5 Things You Only Know If You’re… A Mountain Runner

Mere mortals don’t run up hills.
Mountain running is all about heading up and down the steepest hills around. Since there isn’t an actual mountain near Sheffield, I look for routes with the maximum amount of ascent. I don’t leap up the hills like a mountain goat – no one does. Mountain ‘running’ involves a lot of speed hiking; stopping to look at the view, taking photos and eating are all great opportunities to sneak in a bit of a rest.

Food is your friend.
Mountain routes are often long and strenuous. To keep moving I need to fuel my body and that means a lot of snacks! At 30 miles or more with at least 2000 meters of climbing, ‘ultra’ races are also known as long-distance eating competitions. I’ve been known to eat burritos, sushi, cake and crisps on my routes.

The hills are alive.
Solitude is part of the appeal, and on a quiet run there’s a good chance of seeing rare and beautiful wildlife. In the Peak District I know where to find mountain hares, mighty stags, adders, lizards, kingfishers, owls and kestrels. Some of them even live with the boundaries of Sheffield!

“Solitude is part of the appeal, and on a quiet run there’s a good chance of seeing rare and beautiful wildlife.”

Your kit can save your life.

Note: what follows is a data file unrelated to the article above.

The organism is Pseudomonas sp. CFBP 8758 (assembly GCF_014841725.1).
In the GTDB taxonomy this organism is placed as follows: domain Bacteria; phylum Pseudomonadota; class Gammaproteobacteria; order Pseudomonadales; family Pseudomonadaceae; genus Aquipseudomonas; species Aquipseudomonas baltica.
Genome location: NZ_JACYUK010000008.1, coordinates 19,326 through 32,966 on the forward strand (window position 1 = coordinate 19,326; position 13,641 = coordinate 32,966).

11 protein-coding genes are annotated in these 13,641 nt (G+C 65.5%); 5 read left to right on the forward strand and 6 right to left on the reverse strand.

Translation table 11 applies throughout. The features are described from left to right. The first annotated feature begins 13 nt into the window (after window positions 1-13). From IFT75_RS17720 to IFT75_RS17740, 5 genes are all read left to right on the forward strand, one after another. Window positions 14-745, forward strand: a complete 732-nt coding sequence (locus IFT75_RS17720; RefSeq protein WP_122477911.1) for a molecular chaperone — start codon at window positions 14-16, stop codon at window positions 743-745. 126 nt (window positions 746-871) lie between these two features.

Whether I’m running for a few hours or a few days, the ultimate goal is to be self-sufficient in the mountains. That does mean carrying a fair bit of kit, including map and compass, warm layers, headtorch and waterproofs. The weather can be totally different in a valley compared to the top of the mountain, and help could be several hours away. It’s taken a few cold and wet experiences to learn what gear will keep me comfortable and safe in wind, rain, snow and ice.

Your head needs to be as strong as your legs.
When I take on a long-distance run, I know there are going to be highs and lows along the way – and at some point it’s going to get painful. A certain level of fitness helps, but determination, positivity and a sense of humour are more likely to get you to the finish line than a few extra squats in the gym. Pushing on and overcoming challenges has given me confidence. I know that in tough times I can always dig a bit deeper, and this has carried over into other areas of my life.

Anna Paxton is an ultrarunner from Sheffield, now living in the Peak District and currently training for the Spine Sprint – a 48-mile winter race along the first section of the Pennine Way. Anna is also co-director for Sheffield Adventure Film Festival (SHAFF), producer at Salt Street Productions and guide book author for Vertebrate Publishing.


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